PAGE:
Ces’t domage.
Ces’t la vie.
In the literary canon I can find the silence of black male characters that often translates to the silence that living black men feel in this society. But I, as woman, feel it too. Bigger Thomas is white society’s nightmare. The huge murderous black man out to rape white woman. But I can’t help but feel that the interrogation that is presented to me without any sort of foreplay or introduction is not dissimilar from enslaved women not having control over their reproductive rights. I shall answer the questions posed to me because I am feminine, I am weak. Both feel intrusive, like a rape: the female made controllable, made submissive, the male controllable only through emasculation and silence.
It is maddening to be violated. It causes me to feel full of rage and indignation. And at these times I wish I had the literary freedom of Bigger- the freedom to just be an imaginary character upon a page, with no real consequences to be had, for I too, for just a moment, might enjoy letting loose if for only just a page.
I heard the author Djanet Spears, while visiting Toronto, answer a question posed to her by stating: “Being black is not a monolith”. I thought this profound and O so true. Yes, my skin is brown and I think that most people who are not brown believe this means I can speak for all other brown people. I think it no less corrosive for blacks to think we are all alike than for whites to think this. I think once we begin the mind expansion of who we are, and all that we entail, everyone else will follow. We must be our own navigators.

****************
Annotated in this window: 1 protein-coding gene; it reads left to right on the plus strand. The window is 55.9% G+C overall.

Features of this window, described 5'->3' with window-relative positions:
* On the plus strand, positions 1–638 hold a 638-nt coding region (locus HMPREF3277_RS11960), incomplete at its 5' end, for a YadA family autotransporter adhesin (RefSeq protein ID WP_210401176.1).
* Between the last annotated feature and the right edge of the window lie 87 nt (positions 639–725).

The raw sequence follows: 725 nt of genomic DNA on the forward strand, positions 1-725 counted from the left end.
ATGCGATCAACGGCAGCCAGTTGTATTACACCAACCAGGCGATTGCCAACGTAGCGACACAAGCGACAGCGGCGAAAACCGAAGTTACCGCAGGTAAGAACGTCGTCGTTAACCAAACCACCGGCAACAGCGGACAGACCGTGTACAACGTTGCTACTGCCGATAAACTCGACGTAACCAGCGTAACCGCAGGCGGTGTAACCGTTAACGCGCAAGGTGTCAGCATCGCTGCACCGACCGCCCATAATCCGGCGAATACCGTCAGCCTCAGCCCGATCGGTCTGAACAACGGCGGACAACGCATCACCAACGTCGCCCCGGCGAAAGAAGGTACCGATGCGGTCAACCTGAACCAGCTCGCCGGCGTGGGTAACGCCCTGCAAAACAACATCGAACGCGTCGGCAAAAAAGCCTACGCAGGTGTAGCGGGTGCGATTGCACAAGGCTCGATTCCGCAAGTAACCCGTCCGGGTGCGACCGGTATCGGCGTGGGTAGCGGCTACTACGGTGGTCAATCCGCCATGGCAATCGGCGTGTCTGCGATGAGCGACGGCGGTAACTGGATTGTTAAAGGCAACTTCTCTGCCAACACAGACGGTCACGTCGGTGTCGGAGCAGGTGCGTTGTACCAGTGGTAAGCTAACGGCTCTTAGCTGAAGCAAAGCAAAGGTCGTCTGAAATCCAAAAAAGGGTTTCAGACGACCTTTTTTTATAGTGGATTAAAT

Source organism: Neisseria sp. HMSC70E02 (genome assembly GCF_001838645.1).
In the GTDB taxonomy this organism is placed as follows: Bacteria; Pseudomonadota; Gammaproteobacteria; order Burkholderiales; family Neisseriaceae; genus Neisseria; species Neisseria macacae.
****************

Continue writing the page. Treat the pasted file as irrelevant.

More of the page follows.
- Spytin Dyvil is the Old Dutch name meaning Spitting Devil. It is in reference to where the Hudson River meets the Harlem River, in Northern most Manhattan; there the waters are tumultuous whirlpools and spin violently.

- To be anywhere other than Prince Edward Island or The Maritimes.

- Waterston, Elizabeth 1988. Orphans, Twins and L.M. Montgomery. In Family Fictions In Canadian Literature, ed. Peter Hinchcliffe, 68-76. Waterloo: University of waterloo Press.

- St. Genet written by Jean-Paul Satre was a tour de force critique and psychoanalysis of Jean Genet’s written work. Upon reading it, Genet found he was unable to write for some time because he felt exposed, and vulnerable, and had not realized how transparent he had been or might have been to the reader while writing.

- Pokemouche, New Brunswick: where this writer’s maternal grandmother once lived.

- A 1959 film starring Juanita Moore, Lana Turner, Sandra Dee and Susan Kohner.

- Funderburg, Lise. Black, White, Other. William Morrow, New York, 1994. Page 12.

- See Who is Black? One Nation’s Definition by F. James Davis for a full historical overview of Jim Crow in America.

- Walker, Alice. Possessing the Secret of Joy. Harcourt Brace, New York, 1992. Page 38.

- Prince, Althea. Being Black: Essays by Althea Prince. Insomniac, Toronto, 2001. Page 39.

- Ibid. Page 173.

- James, Carl E and Shadd, Adrienne. Talking About Difference: Encounters in Culture Language and Identity. Between the Lines, Toronto, 1994.

- Ibid. Page 46.

- Wright, Richard. Native Son. The main protagonist, an African-American called Bigger Thomas is a murderer. It is Wright’s premise that white society creates Bigger through racism